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9721 David Snook, keeping the class of ’73 connected

9721 David Snook, keeping the class of ’73 connected


David Snook was an Ottawa boy who graduated from Woodroffe High School prior to taking the big step of entering military college.

“My parents couldn’t afford to send me to a civilian University and, more importantly, I didn’t have a clue what I wanted to study. I thought going to MilCol would help me decide what to do with my life, and it most assuredly did.

I entered RMC in 1969. Memories: the silly and often humiliating razzing that took place in Rookie term; running circles that I didn’t think I’d earned; the sore muscles I got from whipping my weak, skinny body into shape, and the resulting pride of accomplishment.

I graduated from RMC in 1973, with a B.A. in French Language and Literature. Memories: the camaraderie, teamwork and strong sense of belonging that led to the establishment of several close friendships, which have strengthened and endured over the decades; being a “dictator”, coach, teacher and mentor all rolled into one, when serving as Recruit Flight CSC; practicing and playing in a rock band at dances in the Cadet mess with a classmate of mine, Paul Rand and two Frigateers who were two years behind us -Mike Nelson and Ted Smith; being manager of the Rep Volleyball team and travelling around the province with them.

I think my biggest challenge was learning how to stay on top of all the demands that were placed on my energy and time by the rigorous physical fitness, academic and military programs at the College, and how not to let them drag me down. In retrospect, I doubt I could have done this without the support and encouragement of my buds, particularly in first year.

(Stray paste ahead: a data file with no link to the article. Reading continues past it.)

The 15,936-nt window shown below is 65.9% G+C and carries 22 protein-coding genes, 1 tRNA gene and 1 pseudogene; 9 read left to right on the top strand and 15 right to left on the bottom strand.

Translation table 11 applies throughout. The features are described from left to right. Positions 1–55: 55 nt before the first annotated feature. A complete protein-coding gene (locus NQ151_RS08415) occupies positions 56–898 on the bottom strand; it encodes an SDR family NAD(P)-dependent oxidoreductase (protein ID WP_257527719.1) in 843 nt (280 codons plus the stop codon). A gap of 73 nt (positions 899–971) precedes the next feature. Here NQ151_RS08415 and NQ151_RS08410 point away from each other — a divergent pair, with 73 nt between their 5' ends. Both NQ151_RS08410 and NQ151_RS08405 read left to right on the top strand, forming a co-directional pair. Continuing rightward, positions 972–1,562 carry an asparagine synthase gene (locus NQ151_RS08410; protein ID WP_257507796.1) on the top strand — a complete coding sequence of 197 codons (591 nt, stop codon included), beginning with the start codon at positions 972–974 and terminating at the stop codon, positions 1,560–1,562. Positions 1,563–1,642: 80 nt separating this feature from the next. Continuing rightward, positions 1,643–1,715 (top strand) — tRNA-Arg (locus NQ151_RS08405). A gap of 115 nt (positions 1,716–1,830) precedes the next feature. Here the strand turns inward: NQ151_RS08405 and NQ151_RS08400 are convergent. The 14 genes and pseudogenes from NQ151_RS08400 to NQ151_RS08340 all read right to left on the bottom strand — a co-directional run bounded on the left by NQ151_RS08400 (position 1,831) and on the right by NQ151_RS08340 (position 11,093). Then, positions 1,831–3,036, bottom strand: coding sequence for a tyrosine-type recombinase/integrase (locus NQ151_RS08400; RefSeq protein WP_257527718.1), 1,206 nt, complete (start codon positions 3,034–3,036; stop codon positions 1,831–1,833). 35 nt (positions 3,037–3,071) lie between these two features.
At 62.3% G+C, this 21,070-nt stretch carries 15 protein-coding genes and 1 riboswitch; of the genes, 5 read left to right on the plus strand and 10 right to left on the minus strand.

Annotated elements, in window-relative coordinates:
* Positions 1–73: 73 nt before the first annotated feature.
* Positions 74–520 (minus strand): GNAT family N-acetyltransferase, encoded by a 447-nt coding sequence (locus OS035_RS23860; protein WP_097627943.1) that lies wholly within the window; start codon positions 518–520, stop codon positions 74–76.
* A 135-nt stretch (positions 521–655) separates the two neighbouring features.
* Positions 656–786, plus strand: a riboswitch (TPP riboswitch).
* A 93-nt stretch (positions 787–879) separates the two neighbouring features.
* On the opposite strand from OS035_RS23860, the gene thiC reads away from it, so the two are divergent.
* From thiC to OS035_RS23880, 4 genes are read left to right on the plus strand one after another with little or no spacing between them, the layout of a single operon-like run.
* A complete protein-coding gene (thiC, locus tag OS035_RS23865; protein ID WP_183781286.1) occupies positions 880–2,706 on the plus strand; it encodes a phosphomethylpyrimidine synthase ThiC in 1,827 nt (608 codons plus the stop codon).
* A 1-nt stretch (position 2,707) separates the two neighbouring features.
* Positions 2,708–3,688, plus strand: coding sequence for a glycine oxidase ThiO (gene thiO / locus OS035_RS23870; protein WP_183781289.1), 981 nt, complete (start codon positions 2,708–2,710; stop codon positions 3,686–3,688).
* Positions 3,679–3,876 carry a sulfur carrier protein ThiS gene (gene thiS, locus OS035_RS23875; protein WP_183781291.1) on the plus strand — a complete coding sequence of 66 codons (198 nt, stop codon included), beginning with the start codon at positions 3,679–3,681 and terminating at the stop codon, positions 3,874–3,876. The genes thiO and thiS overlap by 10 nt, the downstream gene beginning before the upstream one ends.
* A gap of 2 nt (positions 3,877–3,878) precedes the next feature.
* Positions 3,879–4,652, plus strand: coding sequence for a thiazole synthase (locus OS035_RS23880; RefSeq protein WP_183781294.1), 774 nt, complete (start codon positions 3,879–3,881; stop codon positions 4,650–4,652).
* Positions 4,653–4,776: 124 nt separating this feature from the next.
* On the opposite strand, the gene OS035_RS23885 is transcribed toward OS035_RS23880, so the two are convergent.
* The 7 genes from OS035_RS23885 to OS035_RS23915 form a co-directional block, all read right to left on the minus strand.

After Grad, I attended  MARS IV training, and then served the last three years of my commitment at NDHQ in the B & B program, where I compiled several bilingual lexicons of naval terminology. The highlight of this experience was being able to hone my second-language skills in a work environment that was largely composed of Francophone colleagues. This served me very well in my subsequent I 38-year Public Service career.

As a civilian, following a four-year stint as a terminologist and project coordinator in the Secretary of State’s Translation Bureau, I spent the bulk of my career in the federal Ombudsman world. I conducted and then directed administrative investigations in the Office of the Official Languages Commissioner (20 years) and the DND/CF Ombudsman’s Office (four and one half years).

After retiring, I helped set up the investigative function for the new Veterans’ Ombudsman Office and served as the first Ombudsman’s acting Director of Investigations.

I have been Class Secretary of the the Class of 73 for about 25 years. I helped the original Secretary, Ian Mack, organize our first four Reunions, and then the Class “elected” me to take up the mantle after Ian became very busy in his naval career. I welcomed the opportunity, and have enjoyed the challenge of keeping track of Classmates over the years.

After my retirement in 2007,  I moved down to the Niagara Peninsula where I keep busy doing volunteer work, serving on the Community’s  Board of Directors, playing guitar and singing in both a folk duo and a basement rock and roll band, jogging, hiking and, of course, travelling.”